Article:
Williams Communications is planning to launch its Asynchronous Transfer Mode and frame relay services in major cities across Europe.
The US company built its business providing broadband network services to telcos and big businesses, such as SBC Communications and Boeing. The new move comes as part of a global expansion strategy to extend the reach of its international private line services.
The Williams network, built on the back of its pipeline and power networks, connects 125 US cities, but its international plan is more limited. The company said it plans to serve the top 20 to 40 global markets only.
In Europe, these will include major cities in Denmark, France, Germany, Spain and the UK. A new London office will serve as a European headquarters.
According to the company, European Union service providers and major companies are increasingly looking for global capabilities.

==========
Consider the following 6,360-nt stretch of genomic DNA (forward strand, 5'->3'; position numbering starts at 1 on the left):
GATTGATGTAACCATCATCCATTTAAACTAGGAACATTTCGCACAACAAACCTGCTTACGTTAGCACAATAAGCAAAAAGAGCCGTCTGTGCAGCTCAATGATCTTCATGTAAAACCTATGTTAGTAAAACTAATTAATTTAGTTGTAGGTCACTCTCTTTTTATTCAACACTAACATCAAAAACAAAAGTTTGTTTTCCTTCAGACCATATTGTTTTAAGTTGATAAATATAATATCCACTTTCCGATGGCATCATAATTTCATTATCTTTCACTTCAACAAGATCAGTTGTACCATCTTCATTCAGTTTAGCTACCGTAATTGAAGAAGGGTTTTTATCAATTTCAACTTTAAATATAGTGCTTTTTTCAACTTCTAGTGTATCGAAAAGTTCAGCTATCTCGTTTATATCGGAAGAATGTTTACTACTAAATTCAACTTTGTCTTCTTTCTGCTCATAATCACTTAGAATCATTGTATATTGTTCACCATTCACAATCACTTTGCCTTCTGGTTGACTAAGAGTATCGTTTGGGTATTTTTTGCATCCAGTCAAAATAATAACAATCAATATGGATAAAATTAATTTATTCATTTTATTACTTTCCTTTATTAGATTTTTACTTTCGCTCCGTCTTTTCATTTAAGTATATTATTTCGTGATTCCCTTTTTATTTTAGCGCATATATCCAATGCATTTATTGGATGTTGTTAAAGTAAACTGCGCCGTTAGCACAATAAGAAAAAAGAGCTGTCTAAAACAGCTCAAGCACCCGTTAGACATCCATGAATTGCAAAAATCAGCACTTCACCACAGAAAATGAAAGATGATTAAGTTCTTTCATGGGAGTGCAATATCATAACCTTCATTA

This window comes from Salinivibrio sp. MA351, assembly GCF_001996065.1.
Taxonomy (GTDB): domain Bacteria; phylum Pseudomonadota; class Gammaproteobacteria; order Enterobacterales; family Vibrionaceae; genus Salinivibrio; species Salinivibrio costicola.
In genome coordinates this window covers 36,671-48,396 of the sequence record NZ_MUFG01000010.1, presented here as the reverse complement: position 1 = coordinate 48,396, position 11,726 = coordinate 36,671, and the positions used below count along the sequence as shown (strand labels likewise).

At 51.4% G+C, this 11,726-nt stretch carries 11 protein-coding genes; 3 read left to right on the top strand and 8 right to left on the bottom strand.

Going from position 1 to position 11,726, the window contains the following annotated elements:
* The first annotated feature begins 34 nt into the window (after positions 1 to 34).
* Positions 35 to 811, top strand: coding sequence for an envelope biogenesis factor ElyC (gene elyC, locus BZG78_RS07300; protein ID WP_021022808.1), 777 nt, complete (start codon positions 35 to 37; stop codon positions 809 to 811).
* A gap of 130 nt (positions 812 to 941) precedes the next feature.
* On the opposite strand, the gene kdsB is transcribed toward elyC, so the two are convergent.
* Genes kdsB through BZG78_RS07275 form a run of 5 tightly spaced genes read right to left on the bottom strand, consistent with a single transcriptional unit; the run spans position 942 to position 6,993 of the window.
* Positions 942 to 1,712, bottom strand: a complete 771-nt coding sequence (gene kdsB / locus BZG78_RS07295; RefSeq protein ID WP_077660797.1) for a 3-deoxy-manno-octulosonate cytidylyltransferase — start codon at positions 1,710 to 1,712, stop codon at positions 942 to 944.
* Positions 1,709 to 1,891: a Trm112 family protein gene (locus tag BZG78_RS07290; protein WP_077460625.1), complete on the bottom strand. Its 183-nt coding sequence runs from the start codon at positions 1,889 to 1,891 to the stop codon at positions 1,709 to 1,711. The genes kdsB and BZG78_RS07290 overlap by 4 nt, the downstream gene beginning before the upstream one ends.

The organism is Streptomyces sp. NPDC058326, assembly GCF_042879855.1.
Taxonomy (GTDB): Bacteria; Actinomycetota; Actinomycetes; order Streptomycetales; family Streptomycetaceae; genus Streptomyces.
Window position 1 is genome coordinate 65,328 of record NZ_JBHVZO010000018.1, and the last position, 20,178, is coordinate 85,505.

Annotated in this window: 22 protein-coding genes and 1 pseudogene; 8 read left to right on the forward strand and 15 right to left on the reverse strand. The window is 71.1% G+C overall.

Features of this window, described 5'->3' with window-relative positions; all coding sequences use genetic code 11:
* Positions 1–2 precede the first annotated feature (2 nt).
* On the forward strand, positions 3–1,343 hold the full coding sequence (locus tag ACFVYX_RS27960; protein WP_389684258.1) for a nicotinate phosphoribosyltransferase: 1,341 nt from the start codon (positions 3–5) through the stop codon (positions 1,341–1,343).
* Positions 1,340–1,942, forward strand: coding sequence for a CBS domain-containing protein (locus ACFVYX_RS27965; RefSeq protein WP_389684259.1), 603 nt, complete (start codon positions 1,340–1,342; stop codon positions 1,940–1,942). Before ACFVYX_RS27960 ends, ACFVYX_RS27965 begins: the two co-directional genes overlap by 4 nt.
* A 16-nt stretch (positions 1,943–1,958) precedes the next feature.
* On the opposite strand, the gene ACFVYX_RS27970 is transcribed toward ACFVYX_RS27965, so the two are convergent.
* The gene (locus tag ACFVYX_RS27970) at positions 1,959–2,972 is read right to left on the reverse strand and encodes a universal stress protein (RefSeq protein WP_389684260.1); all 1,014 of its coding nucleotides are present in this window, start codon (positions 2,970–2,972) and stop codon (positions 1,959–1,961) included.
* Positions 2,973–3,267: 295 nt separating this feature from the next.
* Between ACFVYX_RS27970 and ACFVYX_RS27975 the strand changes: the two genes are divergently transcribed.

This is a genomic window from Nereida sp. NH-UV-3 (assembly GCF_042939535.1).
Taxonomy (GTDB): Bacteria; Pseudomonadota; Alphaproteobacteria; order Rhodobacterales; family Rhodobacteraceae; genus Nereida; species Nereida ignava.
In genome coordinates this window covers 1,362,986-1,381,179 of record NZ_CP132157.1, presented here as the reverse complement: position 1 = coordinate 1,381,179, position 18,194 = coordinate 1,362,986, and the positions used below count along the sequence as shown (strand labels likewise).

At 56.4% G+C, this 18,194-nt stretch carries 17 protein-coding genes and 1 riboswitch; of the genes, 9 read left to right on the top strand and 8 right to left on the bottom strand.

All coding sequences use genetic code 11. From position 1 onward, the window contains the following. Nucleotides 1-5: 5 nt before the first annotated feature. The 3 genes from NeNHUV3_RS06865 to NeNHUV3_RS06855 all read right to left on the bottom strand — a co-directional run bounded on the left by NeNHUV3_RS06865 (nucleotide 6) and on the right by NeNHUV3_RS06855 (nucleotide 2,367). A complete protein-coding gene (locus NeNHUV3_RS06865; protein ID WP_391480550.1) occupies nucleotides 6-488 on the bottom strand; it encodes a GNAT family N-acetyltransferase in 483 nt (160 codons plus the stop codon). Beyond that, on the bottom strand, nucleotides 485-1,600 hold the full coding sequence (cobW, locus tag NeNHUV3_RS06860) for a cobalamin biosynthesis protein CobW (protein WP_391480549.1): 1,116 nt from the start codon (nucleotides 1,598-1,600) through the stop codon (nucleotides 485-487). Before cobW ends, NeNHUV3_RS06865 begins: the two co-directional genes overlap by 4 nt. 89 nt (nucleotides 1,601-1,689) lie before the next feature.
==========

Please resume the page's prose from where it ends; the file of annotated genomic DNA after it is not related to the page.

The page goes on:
"Having a European base will facilitate our ability to meet the growing international demand and effectively provide a seamless service for our international customers," said European managing director Peter Gardener.
But according to analysts, Williams will have to do more before it becomes competitive with existing international players such as Cable & Wireless, Equant and Global Crossing.
Jason Knowles, network services analyst at CurrentAnalysis, said that Williams' international service portfolio was thin.
"This puts Williams at a disadvantage when facing competitors that offer a full suite of global services, including voice, internet and IP," he said.
The company will be disadvantaged by its network reach as it does not have local networks in Europe.
This means it will have to hand off traffic to a local provider, reducing its control over the customer's data traffic, said Knowles.
Comcast's £29.7bn winning bid more than twice the £13.7bn Rupert Murdoch valued Sky at just eight years ago
A nuclear strike has been considered, but Bruce Willis is nowhere in sight
Spray-on antenna could enable seamless integration of antennas with everyday objects
Parker Solar Probe, TESS and GOLD missions will deliver exciting data, claims NASA